Another issue is that outside of those scripting triggers that game is rather easy, easy seems to be the new normal, so playing on hard is a good idea for any experienced rts gamers, which than again makes the whole “something gone wrong with that mission trigger” thing even worse. Without them it still relatively easy on hard. ;-)

  3. Jdopus says:

    It’s a mechanically solid game, but I find it difficult to get into because all the factions really lack personality.

    When I click a conscript in Red Alert 2, the unit’s got a very clear personality, fun voice acting and it plays a big role in getting me interested in actually playing as a faction.

    All of Grey Goo’s factions and units are, to me, incredibly bland. It’s probably inevitable with grey goo units, but all the human units are samey-looking drones and even the faction which you would think has the most potential for having a bit of personality, the beta, somehow manages to be as samey and bland as the others. It not only makes them less fun to play, it also makes it very hard to manage your armies quickly because you can’t tell at a glance which units do what.

    A quick glance at this page of all human buildings kind of tells you all you need to know, all of their units look incredibly similar and it’s really difficult to tell at a glance which unit does what.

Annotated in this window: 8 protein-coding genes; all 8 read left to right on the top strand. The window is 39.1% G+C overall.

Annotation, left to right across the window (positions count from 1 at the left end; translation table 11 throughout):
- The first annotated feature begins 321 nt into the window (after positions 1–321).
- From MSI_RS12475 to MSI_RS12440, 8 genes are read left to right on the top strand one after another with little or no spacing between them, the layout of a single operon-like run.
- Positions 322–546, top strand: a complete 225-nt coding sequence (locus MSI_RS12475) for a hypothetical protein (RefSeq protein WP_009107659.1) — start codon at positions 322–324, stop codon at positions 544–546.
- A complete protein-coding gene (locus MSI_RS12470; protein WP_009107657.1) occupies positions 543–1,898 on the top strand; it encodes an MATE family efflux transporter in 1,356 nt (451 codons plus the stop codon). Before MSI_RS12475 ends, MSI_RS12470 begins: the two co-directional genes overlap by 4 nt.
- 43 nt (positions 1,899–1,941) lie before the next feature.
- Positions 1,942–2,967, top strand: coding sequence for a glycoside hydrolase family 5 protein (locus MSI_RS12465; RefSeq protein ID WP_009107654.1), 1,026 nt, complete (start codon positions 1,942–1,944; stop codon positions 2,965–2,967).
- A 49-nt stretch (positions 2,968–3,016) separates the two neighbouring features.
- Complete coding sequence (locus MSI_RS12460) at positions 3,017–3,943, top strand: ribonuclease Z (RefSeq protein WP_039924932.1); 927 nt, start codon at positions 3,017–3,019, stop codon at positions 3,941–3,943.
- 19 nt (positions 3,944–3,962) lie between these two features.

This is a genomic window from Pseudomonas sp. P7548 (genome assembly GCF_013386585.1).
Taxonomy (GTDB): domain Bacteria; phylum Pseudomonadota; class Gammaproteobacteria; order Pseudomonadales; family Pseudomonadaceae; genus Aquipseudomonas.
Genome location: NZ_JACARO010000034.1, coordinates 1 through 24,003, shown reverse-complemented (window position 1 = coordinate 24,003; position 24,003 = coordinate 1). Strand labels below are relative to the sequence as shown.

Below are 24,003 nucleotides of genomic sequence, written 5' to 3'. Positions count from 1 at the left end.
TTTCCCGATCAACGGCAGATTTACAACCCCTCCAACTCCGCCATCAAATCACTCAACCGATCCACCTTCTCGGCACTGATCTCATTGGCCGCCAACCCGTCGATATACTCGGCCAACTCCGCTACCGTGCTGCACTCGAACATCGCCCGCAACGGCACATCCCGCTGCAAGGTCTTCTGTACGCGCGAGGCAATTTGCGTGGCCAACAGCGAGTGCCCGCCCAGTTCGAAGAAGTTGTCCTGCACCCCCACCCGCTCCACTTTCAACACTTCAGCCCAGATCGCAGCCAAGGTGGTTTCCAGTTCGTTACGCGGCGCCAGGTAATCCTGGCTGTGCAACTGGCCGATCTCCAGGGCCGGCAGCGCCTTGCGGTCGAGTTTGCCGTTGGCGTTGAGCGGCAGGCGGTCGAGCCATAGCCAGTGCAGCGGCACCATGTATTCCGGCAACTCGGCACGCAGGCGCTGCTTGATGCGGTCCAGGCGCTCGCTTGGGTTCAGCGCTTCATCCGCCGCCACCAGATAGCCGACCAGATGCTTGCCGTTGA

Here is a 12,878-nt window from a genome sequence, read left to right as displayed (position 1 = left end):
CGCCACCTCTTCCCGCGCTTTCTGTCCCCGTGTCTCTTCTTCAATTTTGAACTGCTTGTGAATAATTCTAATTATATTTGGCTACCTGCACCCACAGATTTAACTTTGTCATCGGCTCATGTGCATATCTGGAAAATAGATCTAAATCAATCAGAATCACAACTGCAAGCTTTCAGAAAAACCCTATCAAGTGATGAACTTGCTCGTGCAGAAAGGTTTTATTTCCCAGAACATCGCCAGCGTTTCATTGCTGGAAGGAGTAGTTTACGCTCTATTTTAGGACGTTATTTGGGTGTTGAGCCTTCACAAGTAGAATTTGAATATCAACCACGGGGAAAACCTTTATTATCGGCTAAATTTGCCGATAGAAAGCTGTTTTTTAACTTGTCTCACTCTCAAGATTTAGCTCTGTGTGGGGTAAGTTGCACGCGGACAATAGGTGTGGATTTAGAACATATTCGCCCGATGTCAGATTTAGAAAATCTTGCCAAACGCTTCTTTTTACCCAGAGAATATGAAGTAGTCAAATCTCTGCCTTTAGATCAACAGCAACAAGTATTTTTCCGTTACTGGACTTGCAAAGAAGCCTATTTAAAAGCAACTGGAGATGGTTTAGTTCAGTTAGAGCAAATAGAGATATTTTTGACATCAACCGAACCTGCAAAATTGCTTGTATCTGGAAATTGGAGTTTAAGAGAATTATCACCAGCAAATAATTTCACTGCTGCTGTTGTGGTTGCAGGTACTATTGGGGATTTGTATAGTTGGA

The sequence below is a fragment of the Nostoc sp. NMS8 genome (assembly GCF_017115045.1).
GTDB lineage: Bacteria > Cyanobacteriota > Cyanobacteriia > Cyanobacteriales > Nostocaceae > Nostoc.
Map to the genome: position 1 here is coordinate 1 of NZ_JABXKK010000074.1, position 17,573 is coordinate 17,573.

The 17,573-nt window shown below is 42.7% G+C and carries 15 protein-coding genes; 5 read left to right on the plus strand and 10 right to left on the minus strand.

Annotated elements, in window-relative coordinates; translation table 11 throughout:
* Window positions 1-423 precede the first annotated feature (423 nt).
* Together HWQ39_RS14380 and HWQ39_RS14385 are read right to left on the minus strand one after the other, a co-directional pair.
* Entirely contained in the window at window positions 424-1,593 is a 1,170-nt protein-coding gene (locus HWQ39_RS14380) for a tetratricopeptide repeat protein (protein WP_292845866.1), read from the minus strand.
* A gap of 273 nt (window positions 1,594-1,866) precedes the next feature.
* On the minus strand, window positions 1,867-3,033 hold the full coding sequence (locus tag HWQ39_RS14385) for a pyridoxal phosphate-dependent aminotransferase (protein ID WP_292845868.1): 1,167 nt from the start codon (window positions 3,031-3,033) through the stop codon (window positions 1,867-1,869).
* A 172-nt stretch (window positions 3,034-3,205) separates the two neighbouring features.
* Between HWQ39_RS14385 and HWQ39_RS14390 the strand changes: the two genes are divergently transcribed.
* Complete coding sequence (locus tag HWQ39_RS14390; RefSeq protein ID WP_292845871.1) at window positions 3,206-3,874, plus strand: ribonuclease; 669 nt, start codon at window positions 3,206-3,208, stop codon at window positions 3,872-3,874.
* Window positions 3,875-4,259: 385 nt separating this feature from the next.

link to
    link to

    It’s a real shame, I wanted to like the game but this issue alone stops me getting into it.

  4. EhexT says:

    Horrible, Horrible Campaign mission design.
    Good UI (not nearly as good as Relics UIs), a massive improvement over everything else Petroglyph have ever done.
    Still great concept artists to make the factions look unique and strange.
    Absolutely none of the cool faction design they had in UaW is left. 2 of the 3 factions are near identical, and the 3rd is almost a carbon copy of Earth 2160s worst faction.

  5. PhilBowles says:

    Picked this up during the sale and through the first two missions. First impression is that it’s a bit simplistic – you can do pretty much everything simultaneously, and all there is to do is spam units of a few poorly-distinguished (in description) types. Obviously this is the campaign, and so a pseudo-tutorial, but there’s a lack of activated abilities of any kind – everything’s A-move. All I can imagine being different in the main game is the resource count, hopefully ticking up a little more slowly.

    Despite nice implementation of elevation, and a ‘brush’ system of wooded cover, tactics seem a bit lacking – where there is brush you can briefly set an ambush, but opposing units will be inside the woods firing back pretty much immediately. The mission maps at least are pretty tightly ‘laned’, giving formula routes to attack and defend.

    The interface is a bit frustrating – units don’t have command icons in their sidebar as they do in CoH or Starcraft, and command groups aren’t highlighted or given their own panel; this is a particular issue since the hub system requires you to manage multiple bases and factories,